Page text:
editor = {Chaudhuri, Kamalika and Jegelka, Stefanie and Song, Le and Szepesvari, Csaba and Niu, Gang and Sabato, Sivan},
volume = {162},
series = {Proceedings of Machine Learning Research},
month = {17--23 Jul},
publisher = {PMLR},
pdf = {https://proceedings.mlr.press/v162/jang22a/jang22a.pdf},
url = {https://proceedings.mlr.press/v162/jang22a.html},
abstract = {A standard assumption in supervised learning is that the training data and test data are from the same distribution. However, this assumption often fails to hold in practice, which can cause the learned model to perform poorly. We consider the problem of detecting covariate shift, where the covariate distribution shifts but the conditional distribution of labels given covariates remains the same. This problem can naturally be solved using a two-sample test{—}i.e., test whether the current test distribution of covariates equals the training distribution of covariates. Our algorithm builds on classifier tests, which train a discriminator to distinguish train and test covariates, and then use the accuracy of this discriminator as a test statistic. A key challenge is that classifier tests assume given a fixed set of test covariates. In practice, test covariates often arrive sequentially over time{—}e.g., a self-driving car observes a stream of images while driving. Furthermore, covariate shift can occur multiple times{—}i.e., shift and then shift back later or gradually shift over time. To address these challenges, our algorithm trains the discriminator online. Additionally, it evaluates test accuracy using each new covariate before taking a gradient step; this strategy avoids constructing a held-out test set, which can improve sample efficiency. We prove that this optimization preserves the correctness{—}i.e., our algorithm achieves a desired bound on the false positive rate. In our experiments, we show that our algorithm efficiently detects covariate shifts on multiple datasets{—}ImageNet, IWildCam, and Py150.}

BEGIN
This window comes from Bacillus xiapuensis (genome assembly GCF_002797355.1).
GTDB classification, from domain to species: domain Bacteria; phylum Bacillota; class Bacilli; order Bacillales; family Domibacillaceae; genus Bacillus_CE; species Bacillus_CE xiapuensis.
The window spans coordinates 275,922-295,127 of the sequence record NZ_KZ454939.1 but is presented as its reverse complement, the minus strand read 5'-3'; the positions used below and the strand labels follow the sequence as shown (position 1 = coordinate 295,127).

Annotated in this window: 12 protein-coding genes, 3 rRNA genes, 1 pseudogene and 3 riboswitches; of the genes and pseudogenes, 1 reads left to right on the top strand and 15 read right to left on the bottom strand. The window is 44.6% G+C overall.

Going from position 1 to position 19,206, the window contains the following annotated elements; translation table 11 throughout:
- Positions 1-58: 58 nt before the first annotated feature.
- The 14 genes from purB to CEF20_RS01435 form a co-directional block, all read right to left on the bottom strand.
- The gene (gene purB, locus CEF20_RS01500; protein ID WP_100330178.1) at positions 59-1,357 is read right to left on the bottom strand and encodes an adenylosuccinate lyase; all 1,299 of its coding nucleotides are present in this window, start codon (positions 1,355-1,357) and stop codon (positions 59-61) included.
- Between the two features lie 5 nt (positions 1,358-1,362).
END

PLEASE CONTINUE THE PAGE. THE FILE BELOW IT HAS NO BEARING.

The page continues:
}

Endnote

%0 Conference Paper
%T Sequential Covariate Shift Detection Using Classifier Two-Sample Tests
%A Sooyong Jang
%A Sangdon Park
%A Insup Lee
%A Osbert Bastani
%B Proceedings of the 39th International Conference on Machine Learning